- A pro is trying to play the right notes.
- A master knows they’re going to sometimes play the wrong note, but it’s actually not a wrong note because they adjust and play something different than planned without skipping a beat.
Something happens in a sales presentation that creates this distance and separation. It’s the ability to improvise with the understanding that sales is all about taking what we’ve learned and adding enough of ourselves to it. That allows us to innovate, make it our own, and make it highly effective while remaining vulnerable and authentic. We become the people that others want to be around because there’s this magnanimous quality to what we’re doing. We essentially can shapeshift without losing authenticity.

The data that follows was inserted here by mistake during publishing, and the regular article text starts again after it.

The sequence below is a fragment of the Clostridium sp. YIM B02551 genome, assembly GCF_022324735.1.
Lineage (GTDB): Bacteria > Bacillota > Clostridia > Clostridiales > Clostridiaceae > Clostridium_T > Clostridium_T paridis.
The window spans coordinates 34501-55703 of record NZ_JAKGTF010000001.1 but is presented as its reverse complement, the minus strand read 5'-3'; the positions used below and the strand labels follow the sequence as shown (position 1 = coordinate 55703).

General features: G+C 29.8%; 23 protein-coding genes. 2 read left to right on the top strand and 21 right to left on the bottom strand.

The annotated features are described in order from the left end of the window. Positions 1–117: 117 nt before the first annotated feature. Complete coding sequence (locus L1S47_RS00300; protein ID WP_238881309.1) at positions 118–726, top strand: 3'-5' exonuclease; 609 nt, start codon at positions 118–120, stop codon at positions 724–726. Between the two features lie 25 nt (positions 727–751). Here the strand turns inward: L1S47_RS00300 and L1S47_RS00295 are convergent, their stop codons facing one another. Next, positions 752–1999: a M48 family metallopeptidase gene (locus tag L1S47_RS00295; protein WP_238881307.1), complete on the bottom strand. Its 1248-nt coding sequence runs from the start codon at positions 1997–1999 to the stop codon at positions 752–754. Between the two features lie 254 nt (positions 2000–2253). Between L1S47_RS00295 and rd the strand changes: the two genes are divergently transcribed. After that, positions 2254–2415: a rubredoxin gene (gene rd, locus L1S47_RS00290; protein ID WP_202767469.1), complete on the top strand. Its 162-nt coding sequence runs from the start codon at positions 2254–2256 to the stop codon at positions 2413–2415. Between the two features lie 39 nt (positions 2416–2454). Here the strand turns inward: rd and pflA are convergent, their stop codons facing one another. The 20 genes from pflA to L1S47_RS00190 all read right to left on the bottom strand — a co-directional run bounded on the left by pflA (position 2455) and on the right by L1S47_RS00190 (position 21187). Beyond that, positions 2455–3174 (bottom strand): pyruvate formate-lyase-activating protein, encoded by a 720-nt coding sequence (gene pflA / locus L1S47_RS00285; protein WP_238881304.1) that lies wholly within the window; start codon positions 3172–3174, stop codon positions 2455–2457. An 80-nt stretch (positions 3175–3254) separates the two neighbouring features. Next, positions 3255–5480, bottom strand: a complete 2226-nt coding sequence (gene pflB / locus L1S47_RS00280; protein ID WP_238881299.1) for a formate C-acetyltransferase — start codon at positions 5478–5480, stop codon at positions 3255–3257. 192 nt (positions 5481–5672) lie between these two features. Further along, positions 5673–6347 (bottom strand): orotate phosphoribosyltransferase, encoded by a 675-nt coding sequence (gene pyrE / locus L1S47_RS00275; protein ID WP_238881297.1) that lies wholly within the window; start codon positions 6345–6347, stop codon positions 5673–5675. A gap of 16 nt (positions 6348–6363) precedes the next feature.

So, as we enter the game of sales (probability), consider the importance of recognizing patterns and creating a system, a predictable path to success. Going into a presentation, we will feel more prepared if we have a plan in mind. What’s beautiful about a system or recognizing patterns is that it puts us in a place where we realize those little faux pas or non-life-altering mistakes. In the greater context, mistakes like that don’t really matter if we can cultivate a relationship with our audience. Therefore, recognizing the pattern that will lead us to a high probability of success lets us off the hook when things go wrong.
Now, are we good with those little things going wrong? Of course not. We’re going to work towards improving those. Those are just the other patterns we have to focus on. In sales, there’s a pattern we can fall back on and leverage as the foundation for how we’re going to show up in any situation to improve our probability of success. We should all think about developing an understanding (a pattern) that will get us to that master level. We don’t want to stay in that beginner stage or survive and stay in the pro stage. Want more for yourself and develop in a way that will get you to master.